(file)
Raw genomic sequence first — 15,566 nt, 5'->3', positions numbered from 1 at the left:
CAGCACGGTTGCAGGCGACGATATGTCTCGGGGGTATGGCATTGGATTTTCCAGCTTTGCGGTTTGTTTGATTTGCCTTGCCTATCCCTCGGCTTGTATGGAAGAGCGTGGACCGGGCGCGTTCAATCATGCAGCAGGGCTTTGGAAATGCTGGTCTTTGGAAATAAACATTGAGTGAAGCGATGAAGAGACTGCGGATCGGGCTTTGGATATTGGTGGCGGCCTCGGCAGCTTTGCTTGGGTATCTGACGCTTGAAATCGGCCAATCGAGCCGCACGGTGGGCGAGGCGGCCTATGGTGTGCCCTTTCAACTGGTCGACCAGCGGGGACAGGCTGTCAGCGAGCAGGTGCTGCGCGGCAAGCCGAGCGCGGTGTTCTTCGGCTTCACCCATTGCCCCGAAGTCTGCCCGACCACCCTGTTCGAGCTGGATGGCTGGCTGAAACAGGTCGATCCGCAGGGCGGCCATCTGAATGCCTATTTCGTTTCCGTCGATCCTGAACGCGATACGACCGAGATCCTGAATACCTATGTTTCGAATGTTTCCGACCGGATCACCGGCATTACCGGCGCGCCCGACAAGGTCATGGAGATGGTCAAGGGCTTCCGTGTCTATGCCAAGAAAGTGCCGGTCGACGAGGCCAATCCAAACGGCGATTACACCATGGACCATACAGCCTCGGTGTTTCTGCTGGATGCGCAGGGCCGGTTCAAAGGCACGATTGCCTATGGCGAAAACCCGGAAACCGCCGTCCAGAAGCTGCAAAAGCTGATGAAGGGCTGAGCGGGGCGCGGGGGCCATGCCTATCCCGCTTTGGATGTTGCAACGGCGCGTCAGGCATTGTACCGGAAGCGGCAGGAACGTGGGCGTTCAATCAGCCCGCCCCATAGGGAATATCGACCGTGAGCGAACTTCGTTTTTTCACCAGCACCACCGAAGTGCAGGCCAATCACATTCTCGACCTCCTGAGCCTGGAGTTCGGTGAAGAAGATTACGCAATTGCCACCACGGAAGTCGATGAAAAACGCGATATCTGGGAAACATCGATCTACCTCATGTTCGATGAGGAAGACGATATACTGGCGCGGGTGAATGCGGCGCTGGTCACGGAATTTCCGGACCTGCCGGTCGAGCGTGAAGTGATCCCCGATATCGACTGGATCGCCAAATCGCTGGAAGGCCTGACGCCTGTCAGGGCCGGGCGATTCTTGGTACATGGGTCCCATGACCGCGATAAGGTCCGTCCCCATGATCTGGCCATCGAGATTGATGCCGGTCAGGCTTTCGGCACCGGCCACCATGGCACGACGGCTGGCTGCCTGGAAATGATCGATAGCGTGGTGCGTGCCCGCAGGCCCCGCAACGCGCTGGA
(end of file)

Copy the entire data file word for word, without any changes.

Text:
Raw genomic sequence first — 15,566 nt, 5'->3', positions numbered from 1 at the left:
CAGCACGGTTGCAGGCGACGATATGTCTCGGGGGTATGGCATTGGATTTTCCAGCTTTGCGGTTTGTTTGATTTGCCTTGCCTATCCCTCGGCTTGTATGGAAGAGCGTGGACCGGGCGCGTTCAATCATGCAGCAGGGCTTTGGAAATGCTGGTCTTTGGAAATAAACATTGAGTGAAGCGATGAAGAGACTGCGGATCGGGCTTTGGATATTGGTGGCGGCCTCGGCAGCTTTGCTTGGGTATCTGACGCTTGAAATCGGCCAATCGAGCCGCACGGTGGGCGAGGCGGCCTATGGTGTGCCCTTTCAACTGGTCGACCAGCGGGGACAGGCTGTCAGCGAGCAGGTGCTGCGCGGCAAGCCGAGCGCGGTGTTCTTCGGCTTCACCCATTGCCCCGAAGTCTGCCCGACCACCCTGTTCGAGCTGGATGGCTGGCTGAAACAGGTCGATCCGCAGGGCGGCCATCTGAATGCCTATTTCGTTTCCGTCGATCCTGAACGCGATACGACCGAGATCCTGAATACCTATGTTTCGAATGTTTCCGACCGGATCACCGGCATTACCGGCGCGCCCGACAAGGTCATGGAGATGGTCAAGGGCTTCCGTGTCTATGCCAAGAAAGTGCCGGTCGACGAGGCCAATCCAAACGGCGATTACACCATGGACCATACAGCCTCGGTGTTTCTGCTGGATGCGCAGGGCCGGTTCAAAGGCACGATTGCCTATGGCGAAAACCCGGAAACCGCCGTCCAGAAGCTGCAAAAGCTGATGAAGGGCTGAGCGGGGCGCGGGGGCCATGCCTATCCCGCTTTGGATGTTGCAACGGCGCGTCAGGCATTGTACCGGAAGCGGCAGGAACGTGGGCGTTCAATCAGCCCGCCCCATAGGGAATATCGACCGTGAGCGAACTTCGTTTTTTCACCAGCACCACCGAAGTGCAGGCCAATCACATTCTCGACCTCCTGAGCCTGGAGTTCGGTGAAGAAGATTACGCAATTGCCACCACGGAAGTCGATGAAAAACGCGATATCTGGGAAACATCGATCTACCTCATGTTCGATGAGGAAGACGATATACTGGCGCGGGTGAATGCGGCGCTGGTCACGGAATTTCCGGACCTGCCGGTCGAGCGTGAAGTGATCCCCGATATCGACTGGATCGCCAAATCGCTGGAAGGCCTGACGCCTGTCAGGGCCGGGCGATTCTTGGTACATGGGTCCCATGACCGCGATAAGGTCCGTCCCCATGATCTGGCCATCGAGATTGATGCCGGTCAGGCTTTCGGCACCGGCCACCATGGCACGACGGCTGGCTGCCTGGAAATGATCGATAGCGTGGTGCGTGCCCGCAGGCCCCGCAACGCGCTGGA